It is a complex process diagnosing headaches properly, and research shows that many people never get a correct diagnosis. At the ESO you will, firstly, be safety screened.
Sinister headaches are rare but be aware: What follows is not a substitute for medical advice – seek urgent medical advice in the following situations:
People with severe, sudden onset headaches which may signal bleeds in the brain or other major health issues are rare but urgent, fast-unfolding scenarios and should never come to the ESO as a first port of call.
If this is a first, worst, or a sudden onset “thunderclap” headache, or accompanied by any sensory loss or loss of regular body functions, or changes in consciousness, CALL AN AMBULANCE.
Persistent headache after head injury too requires medical screening (see www.nhs.uk/Conditions/concussion/Pages/introduction.aspx)
Seek medical advice also in the following situations:
If you have a headache and have a high fever, or feel unwell
If you are over 50 or around this age, and this is your first headache ever
If your headache is different in nature from your regular ones and is accompanied by any unexplained symptoms e.g. visual disturbance, sudden loss of hearing, loss of balance, or other symptoms e.g. changes in bowel or bladder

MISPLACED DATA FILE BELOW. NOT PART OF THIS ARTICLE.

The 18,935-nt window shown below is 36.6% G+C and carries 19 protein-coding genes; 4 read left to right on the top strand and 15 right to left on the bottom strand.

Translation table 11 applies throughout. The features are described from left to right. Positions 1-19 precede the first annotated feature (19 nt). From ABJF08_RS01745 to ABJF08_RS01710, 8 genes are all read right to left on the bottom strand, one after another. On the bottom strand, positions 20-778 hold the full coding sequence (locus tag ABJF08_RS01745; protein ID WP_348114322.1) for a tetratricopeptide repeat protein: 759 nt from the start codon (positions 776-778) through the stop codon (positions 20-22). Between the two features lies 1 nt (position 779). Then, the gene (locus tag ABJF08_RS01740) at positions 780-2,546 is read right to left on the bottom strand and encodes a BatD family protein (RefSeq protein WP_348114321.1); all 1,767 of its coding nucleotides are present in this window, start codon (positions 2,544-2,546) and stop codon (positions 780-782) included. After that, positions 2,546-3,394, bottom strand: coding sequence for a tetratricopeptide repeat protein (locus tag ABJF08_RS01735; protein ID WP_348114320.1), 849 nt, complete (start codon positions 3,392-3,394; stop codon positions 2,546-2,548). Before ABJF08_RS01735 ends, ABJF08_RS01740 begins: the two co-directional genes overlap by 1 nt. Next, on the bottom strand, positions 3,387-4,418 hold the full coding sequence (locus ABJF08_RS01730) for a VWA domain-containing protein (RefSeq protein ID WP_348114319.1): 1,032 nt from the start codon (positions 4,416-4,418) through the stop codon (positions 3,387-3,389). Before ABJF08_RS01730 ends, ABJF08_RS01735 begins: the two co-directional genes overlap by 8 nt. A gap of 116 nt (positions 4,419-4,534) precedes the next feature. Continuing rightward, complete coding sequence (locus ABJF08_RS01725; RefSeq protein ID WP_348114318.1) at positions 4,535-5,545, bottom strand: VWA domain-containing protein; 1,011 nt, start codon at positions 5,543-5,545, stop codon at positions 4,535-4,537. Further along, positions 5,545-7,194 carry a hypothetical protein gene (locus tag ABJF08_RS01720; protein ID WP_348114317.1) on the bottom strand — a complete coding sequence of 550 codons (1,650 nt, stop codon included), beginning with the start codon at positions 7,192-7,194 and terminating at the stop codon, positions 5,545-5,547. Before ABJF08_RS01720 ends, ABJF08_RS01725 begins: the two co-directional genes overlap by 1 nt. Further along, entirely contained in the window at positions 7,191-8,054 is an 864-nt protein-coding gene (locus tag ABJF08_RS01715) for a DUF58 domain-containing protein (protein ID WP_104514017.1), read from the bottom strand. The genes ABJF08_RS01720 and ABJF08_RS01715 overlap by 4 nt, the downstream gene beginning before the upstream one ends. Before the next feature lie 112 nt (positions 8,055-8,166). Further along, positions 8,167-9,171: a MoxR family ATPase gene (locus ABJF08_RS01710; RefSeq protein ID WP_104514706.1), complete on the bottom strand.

If you have had a familiar headache through your life and it changes in pattern, or it becomes progressively worse
If you regularly suffer from headaches which you would like help with, please email or call the ESO headache clinic (see below).
Headache is more common than back pain, and some headaches are very debilitating, even tension-type headaches. It makes sense for osteopaths to become involved in reducing any pre-existing tensions in muscles and joints as these can predispose you to these headaches. In order to help prevent these often life-wrecking symptoms, we can make sure your muscles and joints are functioning optimally. We are also well-placed to give basic advice on your work station and other occupational and postural issues leading to strain on the neck and shoulders.
Conversely, headaches can themselves be the cause a lot of neck and shoulder pains, especially in the case of migraines and other complex headache conditions. This may be because a lot of pain is directly referred from irritated nerves in the head and face, for example, or through the sheer stress of coping with the pain levels and other debilitating symptoms of the headache or migraine.
Osteopathy can help reduce mechanical and stress-related tension by addressing strain throughout your musculoskeletal system using gentle hands-on manipulative techniques of all kinds (see home page). We also give you time to discuss and consider all options open to you, based on the latest scientific evidence.